This year’s National Baseball Championship will represent the 100th anniversary of, well, nothing. Starting in 1912, British baseball experienced a 22-year period without an official national final. The title deciders that bookended this lapse were both spectacular, at least judging by their 1-run winning margins, but, regardless of that, even the most meagre of British baseball appetite would have been left far from the point of satiation during this period of the game’s history.
Anniversaries are historically easy ways of generating promotional copy for almost anything, but this hiatus does not provide much of a fulcrum with which to lever publicity. If you push down on one end of plank of wood that is lying on the ground, the other end’s coordinates are not going to be overly troubled.
Still, we should at least be reminded to not take what we do have for granted, when the British baseball community gathers in Hertfordshire this bank holiday weekend.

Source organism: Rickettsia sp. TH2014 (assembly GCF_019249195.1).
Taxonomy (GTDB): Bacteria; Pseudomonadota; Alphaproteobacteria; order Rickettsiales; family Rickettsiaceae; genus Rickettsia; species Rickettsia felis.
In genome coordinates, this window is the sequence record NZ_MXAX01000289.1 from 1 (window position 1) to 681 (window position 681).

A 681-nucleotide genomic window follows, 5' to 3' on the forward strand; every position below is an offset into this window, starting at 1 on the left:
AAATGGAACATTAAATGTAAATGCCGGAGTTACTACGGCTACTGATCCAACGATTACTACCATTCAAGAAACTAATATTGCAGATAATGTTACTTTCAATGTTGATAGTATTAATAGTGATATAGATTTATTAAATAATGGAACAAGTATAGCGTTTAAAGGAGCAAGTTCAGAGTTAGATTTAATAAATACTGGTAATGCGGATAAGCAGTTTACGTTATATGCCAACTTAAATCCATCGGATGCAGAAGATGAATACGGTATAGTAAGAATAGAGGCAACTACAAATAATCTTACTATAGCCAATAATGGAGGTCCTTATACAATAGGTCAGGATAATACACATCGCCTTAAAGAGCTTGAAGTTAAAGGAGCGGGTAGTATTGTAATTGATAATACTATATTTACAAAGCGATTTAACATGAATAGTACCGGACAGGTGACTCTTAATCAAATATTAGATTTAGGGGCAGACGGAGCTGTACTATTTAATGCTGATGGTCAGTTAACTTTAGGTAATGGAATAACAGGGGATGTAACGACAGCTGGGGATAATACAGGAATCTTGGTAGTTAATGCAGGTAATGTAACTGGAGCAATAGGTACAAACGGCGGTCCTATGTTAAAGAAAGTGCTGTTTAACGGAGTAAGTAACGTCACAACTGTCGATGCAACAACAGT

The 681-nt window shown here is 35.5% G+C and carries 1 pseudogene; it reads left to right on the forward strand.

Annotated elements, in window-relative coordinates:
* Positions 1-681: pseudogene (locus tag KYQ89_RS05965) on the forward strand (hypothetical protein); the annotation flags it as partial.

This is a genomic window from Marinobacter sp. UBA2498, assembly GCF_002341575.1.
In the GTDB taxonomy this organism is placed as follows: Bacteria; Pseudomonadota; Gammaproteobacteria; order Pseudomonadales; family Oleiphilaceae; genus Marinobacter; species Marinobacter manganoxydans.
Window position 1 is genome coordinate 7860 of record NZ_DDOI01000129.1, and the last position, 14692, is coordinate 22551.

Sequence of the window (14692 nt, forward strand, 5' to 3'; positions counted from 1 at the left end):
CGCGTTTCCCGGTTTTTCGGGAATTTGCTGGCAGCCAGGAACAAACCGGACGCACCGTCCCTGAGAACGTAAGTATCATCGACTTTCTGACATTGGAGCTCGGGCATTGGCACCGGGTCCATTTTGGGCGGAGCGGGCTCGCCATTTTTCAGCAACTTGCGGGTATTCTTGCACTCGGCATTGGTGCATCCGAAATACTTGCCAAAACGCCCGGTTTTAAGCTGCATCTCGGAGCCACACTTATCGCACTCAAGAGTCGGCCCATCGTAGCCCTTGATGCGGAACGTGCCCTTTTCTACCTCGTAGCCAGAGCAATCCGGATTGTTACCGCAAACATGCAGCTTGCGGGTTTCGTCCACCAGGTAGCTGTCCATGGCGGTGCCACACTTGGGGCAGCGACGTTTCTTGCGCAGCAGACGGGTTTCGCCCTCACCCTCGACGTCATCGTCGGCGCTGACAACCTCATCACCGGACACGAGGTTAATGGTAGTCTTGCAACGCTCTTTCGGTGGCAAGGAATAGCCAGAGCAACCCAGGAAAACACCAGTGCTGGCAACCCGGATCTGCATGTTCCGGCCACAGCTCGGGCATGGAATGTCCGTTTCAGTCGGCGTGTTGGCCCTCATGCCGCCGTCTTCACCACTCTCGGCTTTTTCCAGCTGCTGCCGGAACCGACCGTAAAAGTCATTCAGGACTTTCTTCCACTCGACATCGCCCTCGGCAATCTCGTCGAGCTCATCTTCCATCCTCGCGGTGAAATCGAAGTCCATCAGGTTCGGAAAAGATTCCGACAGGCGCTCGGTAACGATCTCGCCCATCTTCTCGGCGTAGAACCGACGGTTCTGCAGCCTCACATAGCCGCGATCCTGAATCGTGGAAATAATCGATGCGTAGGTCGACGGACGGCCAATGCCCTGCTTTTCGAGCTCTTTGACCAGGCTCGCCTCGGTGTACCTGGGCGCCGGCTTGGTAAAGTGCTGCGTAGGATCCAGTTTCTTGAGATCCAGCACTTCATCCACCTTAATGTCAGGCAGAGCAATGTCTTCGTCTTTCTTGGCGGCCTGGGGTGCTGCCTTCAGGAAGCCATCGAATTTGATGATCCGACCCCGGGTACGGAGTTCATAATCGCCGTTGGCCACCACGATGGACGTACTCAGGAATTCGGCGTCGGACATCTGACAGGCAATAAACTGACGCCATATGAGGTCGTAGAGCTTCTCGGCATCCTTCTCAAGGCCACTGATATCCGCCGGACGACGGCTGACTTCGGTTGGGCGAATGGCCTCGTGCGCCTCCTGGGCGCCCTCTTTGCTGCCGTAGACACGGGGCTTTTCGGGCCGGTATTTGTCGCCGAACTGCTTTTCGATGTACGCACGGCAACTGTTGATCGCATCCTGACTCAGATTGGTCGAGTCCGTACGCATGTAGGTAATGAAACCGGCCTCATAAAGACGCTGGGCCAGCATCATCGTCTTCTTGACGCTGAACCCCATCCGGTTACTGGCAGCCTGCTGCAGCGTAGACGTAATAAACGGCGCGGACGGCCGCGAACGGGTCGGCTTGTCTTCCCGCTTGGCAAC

The only event that historians are aware of from the barren field of 1912-1933 that comes close to being considered as a national final is a game that took place in 1926 at Stamford Bridge between Chipping Norton and an all-star team from London. A Daily Mail scribe who reported on the contest branded it the “British baseball championship”, and that is certainly how you’ll find the game, which Chipping Norton won, being remembered if you ever visit Chippy’s local history museum to take in its wonderful baseball exhibition. However, without any evidence of a qualifying structure underpinning the clash it is difficult to see how it can be considered anything more than a novelty. Moreover, the Daily Mail article must be taken with a hypertension-inducing quantity of salt. It adds a fascinating prequel to the Abner Doubleday farce by stating that he “was born at Wootton, near Chipping Norton, and took the game to the United States.” This Doubleday myth was debunked in the American press much more swiftly than the more famous one was.
Finally, if we set our backward-gazing power not to 100 years but rather a solitary season, there is more scope for reflection, as Michael Jones found out in his latest post on the UK American Sports Fans website.